Yeah, but at least in Singapore if it rains it doesn't really matter since it's that hot you dry out pretty quick afterward.

It's probably a little odd that I should tend to view Singapore as a "safe" haven, considering my own family history with the place. Dates a little further back to WWII when my grandfather was captured there. Yeah, sunk off Malaya then captured at Singapore... it wasn't a great period of time for grandad.

Either way, it's probably quite comforting for Jethro to have a little reminder of the might of the Empire (or at least former might) rolling over the horizon.

Monty: And Raffles, for cocktails.


A valuable insight, and thanks for it. I'm afraid that space constraints really prevent me from exploring it fully, but I've altered 12.3 to represent that in at least some way:

--------
-JETHRO leans over and pulls MONTY into a tight embrace.

-MONTY gnaws her lip, and her shoulders shudder as she comes down from her danger-high. She returns her handler's hug with a clutching fierceness, and her eyes look suddenly sorrowful and vulnerable as they peek out from JETHRO's chest.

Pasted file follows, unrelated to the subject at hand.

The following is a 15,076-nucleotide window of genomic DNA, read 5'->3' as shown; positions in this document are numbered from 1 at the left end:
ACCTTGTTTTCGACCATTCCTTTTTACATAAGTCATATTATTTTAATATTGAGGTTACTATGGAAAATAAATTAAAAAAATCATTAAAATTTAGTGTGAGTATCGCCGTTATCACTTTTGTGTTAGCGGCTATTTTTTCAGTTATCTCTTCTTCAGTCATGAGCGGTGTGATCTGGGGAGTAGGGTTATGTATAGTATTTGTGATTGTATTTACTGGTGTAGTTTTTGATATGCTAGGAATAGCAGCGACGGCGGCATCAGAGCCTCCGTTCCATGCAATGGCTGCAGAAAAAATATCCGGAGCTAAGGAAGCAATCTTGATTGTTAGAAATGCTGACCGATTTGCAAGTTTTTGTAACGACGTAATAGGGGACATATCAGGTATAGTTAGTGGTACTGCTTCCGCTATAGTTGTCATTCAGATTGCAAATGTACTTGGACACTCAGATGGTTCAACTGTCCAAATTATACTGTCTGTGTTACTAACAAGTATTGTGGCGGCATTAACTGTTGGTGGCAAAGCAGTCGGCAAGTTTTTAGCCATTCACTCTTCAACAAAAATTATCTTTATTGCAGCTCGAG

-I'm assuming that the wheel is on autopilot so pedants don't need to worry about the yacht swinging off wildlywithout someone on the helm.

JETHRO 1: See? All's well that ends well, right? So, never mind me - how's your hand?

MONTY 1: Eeeeesh... we might need to head back to Rome to fix it.

JETHRO 2: Well, don't get blood all over my shirt.

MONTY 2: Sorry.
---------

Well if Jethro's trimmed the sails right, the boat should hold it's course with relative ease (we were never that good).

Ugh, I hear you on space constraints. It's a balancing act, what does need to be seen, what doesn't need to be seen or can just be mentioned and what little moments in time are important enough to be allocated more page space. There are also, some tricks you can play with typesetting to let characters say more. Very Happy I guess if it was me I would probably would have tried to spread 12.3 over two panels (thumbnailing and the Gods of page layout willing). Give the moment of the embrace a chance to hang for a bit, then move into the dialogue. Besides, I think Monty's going to need to move her hand in order to look at it. Sorry if I'm only starting to hit this stuff now... Despite drawing them, I'm not used to critting comics.